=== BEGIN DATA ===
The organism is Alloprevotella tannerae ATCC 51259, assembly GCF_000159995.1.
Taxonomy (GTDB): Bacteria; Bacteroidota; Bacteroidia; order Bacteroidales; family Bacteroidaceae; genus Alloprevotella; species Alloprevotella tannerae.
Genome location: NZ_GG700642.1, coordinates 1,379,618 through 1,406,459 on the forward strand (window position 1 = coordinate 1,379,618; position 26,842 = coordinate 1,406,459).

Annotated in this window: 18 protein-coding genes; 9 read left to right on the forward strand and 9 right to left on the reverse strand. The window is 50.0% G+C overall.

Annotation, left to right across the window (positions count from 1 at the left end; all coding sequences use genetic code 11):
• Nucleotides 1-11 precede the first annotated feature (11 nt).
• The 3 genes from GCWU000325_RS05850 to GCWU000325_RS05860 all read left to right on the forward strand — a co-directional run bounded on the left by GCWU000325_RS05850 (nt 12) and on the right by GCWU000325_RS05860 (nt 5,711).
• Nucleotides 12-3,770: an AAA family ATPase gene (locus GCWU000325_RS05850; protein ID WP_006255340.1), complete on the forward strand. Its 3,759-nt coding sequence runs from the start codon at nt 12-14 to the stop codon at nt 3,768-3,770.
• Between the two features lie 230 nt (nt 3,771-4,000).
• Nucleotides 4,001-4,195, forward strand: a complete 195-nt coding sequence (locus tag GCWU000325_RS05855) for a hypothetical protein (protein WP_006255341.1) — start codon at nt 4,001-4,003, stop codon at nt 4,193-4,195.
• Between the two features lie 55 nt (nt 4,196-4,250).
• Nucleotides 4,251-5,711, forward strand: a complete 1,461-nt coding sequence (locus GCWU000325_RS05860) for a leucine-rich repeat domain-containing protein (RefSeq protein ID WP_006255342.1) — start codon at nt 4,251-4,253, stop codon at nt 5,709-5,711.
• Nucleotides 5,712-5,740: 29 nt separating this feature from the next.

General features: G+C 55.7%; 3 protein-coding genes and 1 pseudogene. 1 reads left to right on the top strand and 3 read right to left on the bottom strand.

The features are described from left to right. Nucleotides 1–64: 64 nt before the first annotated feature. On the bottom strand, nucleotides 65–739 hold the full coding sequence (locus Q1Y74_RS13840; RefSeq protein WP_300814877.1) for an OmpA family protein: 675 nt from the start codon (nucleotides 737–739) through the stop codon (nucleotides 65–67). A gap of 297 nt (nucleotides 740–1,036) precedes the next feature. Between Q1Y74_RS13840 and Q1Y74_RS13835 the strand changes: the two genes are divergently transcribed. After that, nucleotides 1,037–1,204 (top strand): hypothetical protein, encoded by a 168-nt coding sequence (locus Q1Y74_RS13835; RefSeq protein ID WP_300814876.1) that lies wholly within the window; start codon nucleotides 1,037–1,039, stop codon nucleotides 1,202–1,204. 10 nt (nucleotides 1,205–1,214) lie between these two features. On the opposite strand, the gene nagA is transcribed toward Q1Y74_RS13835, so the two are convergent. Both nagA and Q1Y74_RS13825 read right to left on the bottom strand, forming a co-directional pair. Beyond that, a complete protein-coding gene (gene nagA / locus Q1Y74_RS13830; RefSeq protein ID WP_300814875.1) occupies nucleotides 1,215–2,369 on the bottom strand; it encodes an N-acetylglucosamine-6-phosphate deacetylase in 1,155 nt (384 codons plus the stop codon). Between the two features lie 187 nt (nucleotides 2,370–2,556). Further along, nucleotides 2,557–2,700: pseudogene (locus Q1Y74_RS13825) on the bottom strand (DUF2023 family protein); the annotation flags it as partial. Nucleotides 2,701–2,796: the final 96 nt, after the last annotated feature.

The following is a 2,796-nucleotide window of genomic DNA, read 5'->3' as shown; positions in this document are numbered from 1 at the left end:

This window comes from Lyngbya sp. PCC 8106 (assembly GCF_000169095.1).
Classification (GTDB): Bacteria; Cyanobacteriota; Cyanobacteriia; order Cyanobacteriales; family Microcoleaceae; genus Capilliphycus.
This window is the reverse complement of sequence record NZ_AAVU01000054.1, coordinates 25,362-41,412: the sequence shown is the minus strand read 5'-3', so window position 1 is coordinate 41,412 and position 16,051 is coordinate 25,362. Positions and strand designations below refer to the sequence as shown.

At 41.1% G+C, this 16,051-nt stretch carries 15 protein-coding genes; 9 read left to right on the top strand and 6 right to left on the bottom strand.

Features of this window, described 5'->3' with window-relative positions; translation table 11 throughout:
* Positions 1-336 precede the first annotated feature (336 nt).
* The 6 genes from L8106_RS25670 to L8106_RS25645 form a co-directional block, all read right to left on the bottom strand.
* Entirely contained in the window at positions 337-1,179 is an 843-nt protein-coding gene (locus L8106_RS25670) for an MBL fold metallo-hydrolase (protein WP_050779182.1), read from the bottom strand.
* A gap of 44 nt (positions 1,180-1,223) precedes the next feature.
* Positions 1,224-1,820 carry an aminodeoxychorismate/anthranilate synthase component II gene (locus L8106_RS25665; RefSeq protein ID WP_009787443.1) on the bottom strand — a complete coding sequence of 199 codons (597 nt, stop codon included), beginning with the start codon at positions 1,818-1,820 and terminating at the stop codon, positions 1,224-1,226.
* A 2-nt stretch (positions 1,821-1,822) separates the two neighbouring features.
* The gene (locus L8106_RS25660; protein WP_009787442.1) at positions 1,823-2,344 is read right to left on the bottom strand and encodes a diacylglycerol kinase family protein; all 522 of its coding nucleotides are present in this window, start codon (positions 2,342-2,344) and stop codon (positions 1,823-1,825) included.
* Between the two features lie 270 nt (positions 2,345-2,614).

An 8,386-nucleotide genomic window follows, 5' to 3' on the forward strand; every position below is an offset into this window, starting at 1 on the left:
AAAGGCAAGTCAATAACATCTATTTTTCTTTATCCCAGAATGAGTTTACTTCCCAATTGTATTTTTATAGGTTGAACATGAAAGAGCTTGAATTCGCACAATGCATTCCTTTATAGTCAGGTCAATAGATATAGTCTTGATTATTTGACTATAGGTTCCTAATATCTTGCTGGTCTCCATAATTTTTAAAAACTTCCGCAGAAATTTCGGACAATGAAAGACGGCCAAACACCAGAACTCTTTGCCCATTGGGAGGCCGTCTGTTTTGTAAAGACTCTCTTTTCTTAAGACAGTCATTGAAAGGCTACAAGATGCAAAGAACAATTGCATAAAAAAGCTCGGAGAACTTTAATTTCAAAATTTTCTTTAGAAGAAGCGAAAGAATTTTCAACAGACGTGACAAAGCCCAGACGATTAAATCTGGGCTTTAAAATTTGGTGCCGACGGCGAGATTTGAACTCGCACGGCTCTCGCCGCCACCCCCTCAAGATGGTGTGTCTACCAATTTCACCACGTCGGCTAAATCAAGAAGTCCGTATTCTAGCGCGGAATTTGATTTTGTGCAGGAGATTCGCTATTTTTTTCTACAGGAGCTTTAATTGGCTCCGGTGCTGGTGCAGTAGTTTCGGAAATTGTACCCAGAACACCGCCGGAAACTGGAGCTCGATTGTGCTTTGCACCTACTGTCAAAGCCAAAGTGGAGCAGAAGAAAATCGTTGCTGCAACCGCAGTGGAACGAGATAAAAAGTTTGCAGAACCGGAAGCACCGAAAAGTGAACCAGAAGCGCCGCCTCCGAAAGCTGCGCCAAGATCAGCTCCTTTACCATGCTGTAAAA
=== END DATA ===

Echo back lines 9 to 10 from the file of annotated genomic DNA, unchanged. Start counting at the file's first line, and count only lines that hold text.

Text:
• Between the two features lie 230 nt (nt 3,771-4,000).
• Nucleotides 4,001-4,195, forward strand: a complete 195-nt coding sequence (locus tag GCWU000325_RS05855) for a hypothetical protein (protein WP_006255341.1) — start codon at nt 4,001-4,003, stop codon at nt 4,193-4,195.